• Joy: Joy is an aspiring artist who is instead forced to work at her parents’ inn and is unsure how she’ll ever follow her dreams. I chose the name Joy because of the irony- here’s the prologue of her story.

When you’ve got a name like mine, everyone expects you to be happy.

But the thing is, it’s hard to be cheerful all the time when you live in a one-light town with your family that runs an inn and you can’t follow your dreams because your parents and four other siblings are standing in your way.

Last February, that’s exactly how I viewed my life as Joy Ann Starling.

And then something happened that changed everything.

  • Faith: Faith is part of a family band- her entire family lives in Nashville and sings and plays instruments together. She and her siblings are all named after famous country music stars- she’s named after Faith Hill.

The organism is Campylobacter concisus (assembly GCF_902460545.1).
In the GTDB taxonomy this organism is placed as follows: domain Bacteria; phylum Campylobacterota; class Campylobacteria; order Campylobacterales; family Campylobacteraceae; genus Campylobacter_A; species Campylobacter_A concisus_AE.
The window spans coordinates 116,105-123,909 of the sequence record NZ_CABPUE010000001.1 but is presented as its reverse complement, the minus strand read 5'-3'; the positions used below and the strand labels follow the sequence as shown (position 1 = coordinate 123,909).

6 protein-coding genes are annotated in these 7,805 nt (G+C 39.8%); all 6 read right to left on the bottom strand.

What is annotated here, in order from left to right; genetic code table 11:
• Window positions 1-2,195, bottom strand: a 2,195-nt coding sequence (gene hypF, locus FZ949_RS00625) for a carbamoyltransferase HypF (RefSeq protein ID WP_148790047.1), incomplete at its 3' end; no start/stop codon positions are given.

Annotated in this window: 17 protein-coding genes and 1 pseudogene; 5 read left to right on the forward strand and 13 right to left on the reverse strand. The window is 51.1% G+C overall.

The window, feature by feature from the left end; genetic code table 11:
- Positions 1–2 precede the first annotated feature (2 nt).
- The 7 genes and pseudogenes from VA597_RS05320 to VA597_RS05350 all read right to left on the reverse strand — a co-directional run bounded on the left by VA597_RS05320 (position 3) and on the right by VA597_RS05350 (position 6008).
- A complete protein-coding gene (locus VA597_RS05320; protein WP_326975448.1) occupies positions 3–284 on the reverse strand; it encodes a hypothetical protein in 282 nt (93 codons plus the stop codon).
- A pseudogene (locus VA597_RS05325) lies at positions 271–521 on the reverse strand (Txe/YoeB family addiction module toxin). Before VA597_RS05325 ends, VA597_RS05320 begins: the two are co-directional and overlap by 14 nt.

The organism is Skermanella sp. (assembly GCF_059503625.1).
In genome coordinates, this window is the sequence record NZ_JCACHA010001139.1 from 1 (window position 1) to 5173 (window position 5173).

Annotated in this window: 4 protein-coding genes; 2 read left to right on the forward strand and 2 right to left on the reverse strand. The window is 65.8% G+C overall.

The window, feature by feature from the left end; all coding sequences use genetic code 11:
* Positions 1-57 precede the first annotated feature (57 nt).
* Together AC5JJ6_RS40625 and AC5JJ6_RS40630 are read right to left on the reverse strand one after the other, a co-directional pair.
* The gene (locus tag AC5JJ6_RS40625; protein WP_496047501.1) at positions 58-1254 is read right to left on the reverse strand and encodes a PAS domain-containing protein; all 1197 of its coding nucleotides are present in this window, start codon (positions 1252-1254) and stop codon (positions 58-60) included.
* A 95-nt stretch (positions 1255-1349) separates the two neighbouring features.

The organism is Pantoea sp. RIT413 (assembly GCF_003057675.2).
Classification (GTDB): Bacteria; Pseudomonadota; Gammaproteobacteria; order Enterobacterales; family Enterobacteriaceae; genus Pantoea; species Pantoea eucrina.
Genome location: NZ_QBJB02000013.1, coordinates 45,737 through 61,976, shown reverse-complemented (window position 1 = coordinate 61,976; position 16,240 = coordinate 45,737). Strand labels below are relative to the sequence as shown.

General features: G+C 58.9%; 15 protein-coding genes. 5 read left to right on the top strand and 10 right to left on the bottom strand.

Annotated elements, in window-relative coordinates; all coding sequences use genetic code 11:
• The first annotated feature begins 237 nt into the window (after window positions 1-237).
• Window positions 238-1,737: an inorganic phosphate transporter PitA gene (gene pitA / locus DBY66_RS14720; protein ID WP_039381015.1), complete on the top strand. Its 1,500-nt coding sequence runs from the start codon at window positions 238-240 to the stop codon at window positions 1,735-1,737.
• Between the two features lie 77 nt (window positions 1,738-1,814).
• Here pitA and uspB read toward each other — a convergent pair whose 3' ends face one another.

• Georgia: I haven’t developed Georgia’s character too much, but I specifically named her because it puts an image in my head of a Southern girl. She’s raised by her grandmother, lives in a house with big oak trees surrounding it, and loves chocolate cake. It’s probably just me, but I think her name describes her perfectly.
  • Katarina: Katarina is one of the two main characters in the World War 2 diary entry story I’m writing. I think she’s the only one who actually has a plot that’s going somewhere. 😉 I originally had her named Juliette, but with some urging from World-War-2-Expert-Anna, I changed it to a more German name. I like it because she can be called Kat as a nickname, so it doesn’t have to sound so formal.

I have so many more characters with meaningful names, but those are some of the more obvious ones as far as connections go. I put a lot of thought into naming my characters. It’s not as if you can’t rename them after you’ve begun a story, but I find it hard to do so, because you’ve already gotten attached to the old name. (As I discovered thanks to the Katarina/Juliette saga.)